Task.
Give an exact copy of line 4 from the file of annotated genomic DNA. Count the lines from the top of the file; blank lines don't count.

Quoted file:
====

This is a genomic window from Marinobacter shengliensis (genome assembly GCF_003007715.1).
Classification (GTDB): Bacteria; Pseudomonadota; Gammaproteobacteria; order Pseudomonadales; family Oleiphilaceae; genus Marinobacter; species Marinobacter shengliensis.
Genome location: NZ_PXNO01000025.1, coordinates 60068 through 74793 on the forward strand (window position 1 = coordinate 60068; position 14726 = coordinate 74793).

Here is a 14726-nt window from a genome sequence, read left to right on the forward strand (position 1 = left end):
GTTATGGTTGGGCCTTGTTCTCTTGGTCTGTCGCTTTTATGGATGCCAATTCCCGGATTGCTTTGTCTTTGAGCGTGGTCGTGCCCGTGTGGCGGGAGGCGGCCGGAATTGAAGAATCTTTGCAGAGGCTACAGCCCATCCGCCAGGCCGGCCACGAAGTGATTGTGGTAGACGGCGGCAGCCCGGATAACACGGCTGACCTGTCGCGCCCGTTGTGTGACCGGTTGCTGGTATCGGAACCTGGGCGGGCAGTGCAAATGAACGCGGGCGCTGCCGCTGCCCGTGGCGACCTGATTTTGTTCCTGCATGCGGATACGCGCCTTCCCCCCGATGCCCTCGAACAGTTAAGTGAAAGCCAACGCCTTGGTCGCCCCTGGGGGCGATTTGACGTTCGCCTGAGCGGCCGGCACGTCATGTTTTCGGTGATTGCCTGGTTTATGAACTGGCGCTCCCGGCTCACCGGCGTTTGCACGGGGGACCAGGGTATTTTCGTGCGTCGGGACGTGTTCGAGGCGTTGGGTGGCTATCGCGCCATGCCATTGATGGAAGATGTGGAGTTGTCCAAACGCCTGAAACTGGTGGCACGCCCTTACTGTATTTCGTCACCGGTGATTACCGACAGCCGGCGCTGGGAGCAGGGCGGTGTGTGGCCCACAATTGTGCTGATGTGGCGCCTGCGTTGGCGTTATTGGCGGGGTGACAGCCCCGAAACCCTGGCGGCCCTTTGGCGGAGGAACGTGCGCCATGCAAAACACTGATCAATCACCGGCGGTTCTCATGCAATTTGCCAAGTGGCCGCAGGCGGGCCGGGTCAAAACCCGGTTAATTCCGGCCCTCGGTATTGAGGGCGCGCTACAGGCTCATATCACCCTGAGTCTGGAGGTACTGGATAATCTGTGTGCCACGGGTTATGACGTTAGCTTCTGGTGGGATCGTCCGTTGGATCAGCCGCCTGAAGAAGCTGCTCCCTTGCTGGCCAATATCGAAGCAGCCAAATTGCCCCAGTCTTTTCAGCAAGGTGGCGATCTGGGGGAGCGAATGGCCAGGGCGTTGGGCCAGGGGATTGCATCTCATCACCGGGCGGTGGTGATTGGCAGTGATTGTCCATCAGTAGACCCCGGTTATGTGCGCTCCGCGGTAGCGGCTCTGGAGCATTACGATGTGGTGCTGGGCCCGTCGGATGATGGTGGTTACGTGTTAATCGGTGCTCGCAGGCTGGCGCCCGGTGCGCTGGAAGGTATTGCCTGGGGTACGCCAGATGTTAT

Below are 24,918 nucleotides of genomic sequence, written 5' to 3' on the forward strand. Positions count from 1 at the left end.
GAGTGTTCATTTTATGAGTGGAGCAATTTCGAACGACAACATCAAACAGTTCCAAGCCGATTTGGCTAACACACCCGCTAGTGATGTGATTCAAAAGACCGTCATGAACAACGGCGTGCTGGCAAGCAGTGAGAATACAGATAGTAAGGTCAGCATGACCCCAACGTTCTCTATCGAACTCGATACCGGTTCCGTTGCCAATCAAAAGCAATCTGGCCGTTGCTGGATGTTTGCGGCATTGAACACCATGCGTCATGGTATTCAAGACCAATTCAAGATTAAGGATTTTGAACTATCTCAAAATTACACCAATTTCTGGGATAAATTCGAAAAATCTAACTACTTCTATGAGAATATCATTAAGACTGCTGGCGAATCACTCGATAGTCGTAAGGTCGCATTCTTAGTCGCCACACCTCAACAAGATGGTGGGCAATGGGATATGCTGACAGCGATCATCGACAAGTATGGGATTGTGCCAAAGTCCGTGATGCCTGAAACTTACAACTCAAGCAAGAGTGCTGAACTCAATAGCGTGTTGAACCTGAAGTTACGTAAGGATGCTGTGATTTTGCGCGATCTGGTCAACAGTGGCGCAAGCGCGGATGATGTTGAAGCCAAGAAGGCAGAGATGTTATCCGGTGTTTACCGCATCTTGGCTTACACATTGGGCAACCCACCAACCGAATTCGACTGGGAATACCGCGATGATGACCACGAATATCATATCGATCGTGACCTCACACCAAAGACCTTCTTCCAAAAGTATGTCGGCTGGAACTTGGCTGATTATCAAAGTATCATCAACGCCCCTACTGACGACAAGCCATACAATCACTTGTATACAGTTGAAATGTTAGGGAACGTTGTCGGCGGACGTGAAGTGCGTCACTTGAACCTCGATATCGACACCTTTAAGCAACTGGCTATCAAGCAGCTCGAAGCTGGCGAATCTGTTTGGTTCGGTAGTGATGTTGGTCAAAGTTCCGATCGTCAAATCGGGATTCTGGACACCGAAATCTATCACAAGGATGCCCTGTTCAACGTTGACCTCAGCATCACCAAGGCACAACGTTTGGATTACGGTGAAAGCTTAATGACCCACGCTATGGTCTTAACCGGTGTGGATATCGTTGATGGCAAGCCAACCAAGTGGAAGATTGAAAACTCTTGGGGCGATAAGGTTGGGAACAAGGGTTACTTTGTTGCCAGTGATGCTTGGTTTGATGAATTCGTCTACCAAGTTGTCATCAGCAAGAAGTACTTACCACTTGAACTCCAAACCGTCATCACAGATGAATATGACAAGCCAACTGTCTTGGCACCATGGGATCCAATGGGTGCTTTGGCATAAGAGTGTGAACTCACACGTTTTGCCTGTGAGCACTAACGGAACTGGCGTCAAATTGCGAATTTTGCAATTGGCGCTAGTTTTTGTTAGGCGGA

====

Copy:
Here is a 14726-nt window from a genome sequence, read left to right on the forward strand (position 1 = left end):